The decades-long challenge to scrap the Fukushima No. 1 nuclear plant, crippled by the massive earthquake and tsunami that struck northeastern Japan in 2011, is becoming more complex as new probes highlight just how damaged the reactors are.
Tokyo Electric Power Company Holdings Inc., operator of the six-reactor plant, aims to scrap it between 2041 and 2051. But critics have cast doubt on the schedule, citing not only the extremely high radiation levels, but also problems associated with delayed probes, as well as underdeveloped robotics and other technologies needed to extract close to 900 tons of melted fuel debris estimated to exist under the wrecked reactors.
Decommissioning of the plant, scene of the world’s worst nuclear disaster since Chernobyl in 1986, is crucial for Japan if it wants to stick to nuclear power and show the world that the crisis is under control.
“It is likely that the road map will not be completed as scheduled,” said Tetsuro Tsutsui, a member of the Citizens’ Commission on Nuclear Energy, a group comprising academics and nuclear experts.
He added the “melted debris is mixed with fractured parts of buildings and concrete material and is highly radioactive, making it hard for robots to clear the debris.”
Scrapping the plant involves the daunting decision on how to dispose of the subsequent radioactive waste. No municipality in Japan has ever offered to become the final disposal site, even when the plant was operating.
Following the magnitude 9.0 earthquake and subsequent tsunami that hit the plant on March 11, 2011, reactor Nos. 1 to 3 suffered meltdowns, leading to massive hydrogen explosions in the buildings housing reactors 1, 3 and 4.
Due to the inherent instability of renewable energy, the government projects atomic power will remain one of Japan’s major power sources, accounting for 20 to 22 percent of all electricity generated in fiscal 2030. Given the emissions-free aspect of atomic power, Japan may even push for the further use of it as it aims to become carbon neutral in 2050.
Of the 33 reactors in Japan, excluding those set to be scrapped, just four are currently in operation, partly because they need to clear stricter safety regulations prompted by the Fukushima crisis.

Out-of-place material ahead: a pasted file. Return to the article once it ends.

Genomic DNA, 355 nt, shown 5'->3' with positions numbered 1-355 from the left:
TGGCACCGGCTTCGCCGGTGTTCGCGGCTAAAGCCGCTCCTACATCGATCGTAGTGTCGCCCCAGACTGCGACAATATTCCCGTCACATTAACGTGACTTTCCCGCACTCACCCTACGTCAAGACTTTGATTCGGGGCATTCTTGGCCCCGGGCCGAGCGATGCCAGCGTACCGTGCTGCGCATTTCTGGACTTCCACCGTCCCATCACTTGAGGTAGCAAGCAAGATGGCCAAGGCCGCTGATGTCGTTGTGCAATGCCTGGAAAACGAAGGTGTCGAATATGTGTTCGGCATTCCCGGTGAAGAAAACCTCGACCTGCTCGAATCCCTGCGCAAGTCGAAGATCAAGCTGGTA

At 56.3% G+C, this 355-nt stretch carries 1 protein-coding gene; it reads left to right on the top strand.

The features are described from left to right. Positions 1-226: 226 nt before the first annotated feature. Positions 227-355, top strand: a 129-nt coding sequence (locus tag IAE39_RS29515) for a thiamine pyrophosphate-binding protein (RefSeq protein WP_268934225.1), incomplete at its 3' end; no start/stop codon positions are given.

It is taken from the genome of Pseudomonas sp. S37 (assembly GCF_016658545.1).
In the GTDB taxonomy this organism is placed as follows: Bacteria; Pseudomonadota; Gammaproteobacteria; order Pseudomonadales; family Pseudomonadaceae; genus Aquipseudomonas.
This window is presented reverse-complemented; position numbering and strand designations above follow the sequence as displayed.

Tsutsui, a former petrochemical engineer, points to how the risks of the debris extraction project have become clearer compared to when the road map for decommissioning the plant was first compiled in December 2011. With that in mind, he urged the government to act responsibly and review the road map.
“Nearly 10 years have passed following the Fukushima accident but with respect to the long decommissioning process, we are still hovering around the start line. We have a long journey ahead,” Fukushima Gov. Masao Uchibori said in a recent briefing.
“The most difficult step is the safe and stable retrieval of the debris but we don’t know what state it is in,” he said.
Despite the use of computer simulations and small internal probes using remote cameras, data on the exact location and other details of the melted fuel — information crucial for determining the retrieval methods and technology needed for the mission — remains scarce. Robot probes conducted at reactors 2 and 3 have captured images of large amounts of material that appear to be melted fuel, but similar attempts at reactor 1 have so far come up short.
Tepco has opted to start the fuel-removal process at the No. 2 reactor because that is where it has the best grasp of the internal conditions. No time frame has been set for fuel removal at the other two units.
In a setback, however, the utility said in late December that fuel removal at the No. 2 unit, which was slated to begin this year, would be delayed by at least a year because the coronavirus pandemic has stalled the development in Britain of a robotic arm to be used in the extraction process.